I found two points on the broad ridgeline that might qualify for the highpoint, separated by a fifth of a mile. The northeast summit is the point identified by LoJ and makes the better summit with superb views sweeping northeast to east to south, overlooking the immense Tuolume River drainage and the numerous High Sierra summits surrounding the scene in the background. There was a simple duck found there, but no register. The southwest summit, where I had lunch, is a volcanic rock outcrop in the middle of the forest with no views but a pleasant enough spot. There was a set of badly rusted nested cans but no sign of a register. I left one here while I ate lunch, not really wanting to go back to the more scenic location a second time. Maybe if someone finds this register they can move it to the other spot and let me know, though I suspect it may be some time before someone comes along.

It was 2:30p before I had finished up and started back down. I picked up my cache at the creeklet and enjoyed a cold beverage, the caffeine coursing smoothly through my veins to give me renewed energy. So much so that I decided to visit LeConte Point on the way down, about 3/4mi off the trail where the trail crosses over into the Rancheria Creek drainage. The trail doesn't go through the saddle which would have been more convenient, but high on the shoulder on the side opposite the saddle, requiring one to drop down to the saddle first before climbing LeConte Point. The cross-country was mildly brushy but not too bad and I even found a few ducks that someone had used to mark a route back in the day. The summit was open to views in all directions, with the reservoir and Kolana Rock visible to the west, Mt. Gibson and Tiltil Mtn to the north, Smith Peak across the Tuolumne Gorge to the south, and of course Rancheria Mtn to the east. There was a tattered collection of loose pages and a notebook serving as a register, weather-beaten and waterstained, poorly kept in a rusted can. The oldest sheet I noted was from 1972 but I didn't look through them all, there were simply too many. I left a new register but don't expect it to last too long - the point seems surprisingly popular.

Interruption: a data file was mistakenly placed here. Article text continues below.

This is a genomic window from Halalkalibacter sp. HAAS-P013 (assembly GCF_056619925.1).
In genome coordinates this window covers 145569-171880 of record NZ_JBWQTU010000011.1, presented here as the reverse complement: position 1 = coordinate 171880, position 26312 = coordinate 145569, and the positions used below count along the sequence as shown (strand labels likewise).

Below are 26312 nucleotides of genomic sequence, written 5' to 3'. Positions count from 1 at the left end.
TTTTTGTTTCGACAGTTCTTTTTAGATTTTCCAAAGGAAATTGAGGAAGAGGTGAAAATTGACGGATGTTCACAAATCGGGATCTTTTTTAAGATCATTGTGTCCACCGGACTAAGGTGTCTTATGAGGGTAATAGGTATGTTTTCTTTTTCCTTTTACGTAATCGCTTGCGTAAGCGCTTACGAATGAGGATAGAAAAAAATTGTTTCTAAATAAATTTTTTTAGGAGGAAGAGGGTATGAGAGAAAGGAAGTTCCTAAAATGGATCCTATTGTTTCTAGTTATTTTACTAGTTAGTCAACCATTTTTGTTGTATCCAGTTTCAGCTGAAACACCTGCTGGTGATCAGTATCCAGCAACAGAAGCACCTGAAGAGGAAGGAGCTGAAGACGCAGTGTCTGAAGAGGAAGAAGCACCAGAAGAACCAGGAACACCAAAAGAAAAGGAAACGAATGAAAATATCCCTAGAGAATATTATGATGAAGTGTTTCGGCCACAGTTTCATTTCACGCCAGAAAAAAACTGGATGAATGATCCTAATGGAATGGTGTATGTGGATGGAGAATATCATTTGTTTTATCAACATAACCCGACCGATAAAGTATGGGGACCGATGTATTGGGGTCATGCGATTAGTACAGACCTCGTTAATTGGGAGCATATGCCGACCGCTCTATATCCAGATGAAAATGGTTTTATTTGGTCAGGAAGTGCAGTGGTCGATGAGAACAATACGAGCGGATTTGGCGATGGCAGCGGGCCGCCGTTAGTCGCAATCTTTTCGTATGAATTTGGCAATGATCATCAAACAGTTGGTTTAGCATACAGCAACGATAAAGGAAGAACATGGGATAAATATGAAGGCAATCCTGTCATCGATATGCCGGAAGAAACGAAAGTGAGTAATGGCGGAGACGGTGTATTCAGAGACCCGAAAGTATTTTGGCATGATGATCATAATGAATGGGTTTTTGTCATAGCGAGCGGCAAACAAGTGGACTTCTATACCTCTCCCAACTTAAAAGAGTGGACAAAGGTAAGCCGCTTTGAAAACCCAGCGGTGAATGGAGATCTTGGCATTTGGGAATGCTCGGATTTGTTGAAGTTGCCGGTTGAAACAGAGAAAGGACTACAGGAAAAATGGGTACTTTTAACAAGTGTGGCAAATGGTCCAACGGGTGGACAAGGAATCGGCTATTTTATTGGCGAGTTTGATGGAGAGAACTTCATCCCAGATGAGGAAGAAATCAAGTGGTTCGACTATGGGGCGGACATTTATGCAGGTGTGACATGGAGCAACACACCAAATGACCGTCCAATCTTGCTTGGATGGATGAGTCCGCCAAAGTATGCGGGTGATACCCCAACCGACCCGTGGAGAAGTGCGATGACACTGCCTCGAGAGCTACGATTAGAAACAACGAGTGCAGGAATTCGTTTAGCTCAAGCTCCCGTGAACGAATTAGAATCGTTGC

Rather than return back the way I'd come through the saddle, I decided it would be quicker and more interesting to drop north to intersect the trail on its way down to Rancheria Falls. My biggest concern was in dropping to low where I might run across the poison oak that grows abundantly around Hetch Hetchy. To avoid this, I first diagonaled down across the north slopes heading northeast, getting through some minor cliff areas and eventually reconnecting with the trail just above the magic 5,500-foot level (I've never seen PO growing above this line). It was 6p by the time I returned to the bridge over Rancheria Creek. Half an hour later the sun was giving up its last rays on LeConte Point behind me, after which it began to grow dark, the waters of Hetch Hetchy growing calm with Kolana Rock standing tall as a sentinel on the evening watch. I managed to get back to the Wapama Falls bridges without needing a headlamp, but would need one for the last hour back to the trailhead. I paused to take a last photo of Kolana Rock not far past the bridge before continuing on. I saw not a single person since leaving O'Shaughnessy Dam in the morning and would see no one the rest of the night. There were several lights on in the occupied residences on the south side of the lake, but otherwise no sign of people. I had the constant chirp of the crickets to keep me company those last few hours with an occasional bark or howl from the coyotes.

Upon my return to the backpackers' campground and the van, I was happy to find the water left out on the dash still warm despite it being several hours since the sun had shined on it. The shower felt wonderful as did the cold beer that I had immediately following it. Not really feeling like making dinner, I got my sodium fix with a can of Pringles that go remarkably well with beer. Mmmm... It would be 9:30p before I bedded down for the night in the back of the van. My knees, feet, and toes were all quite sore and my sleep would be fitful during the night as I found myself constantly needing to make adjustments to satisfy my uncomfortable, sore legs. Still, it had been a good day, better than I had expected...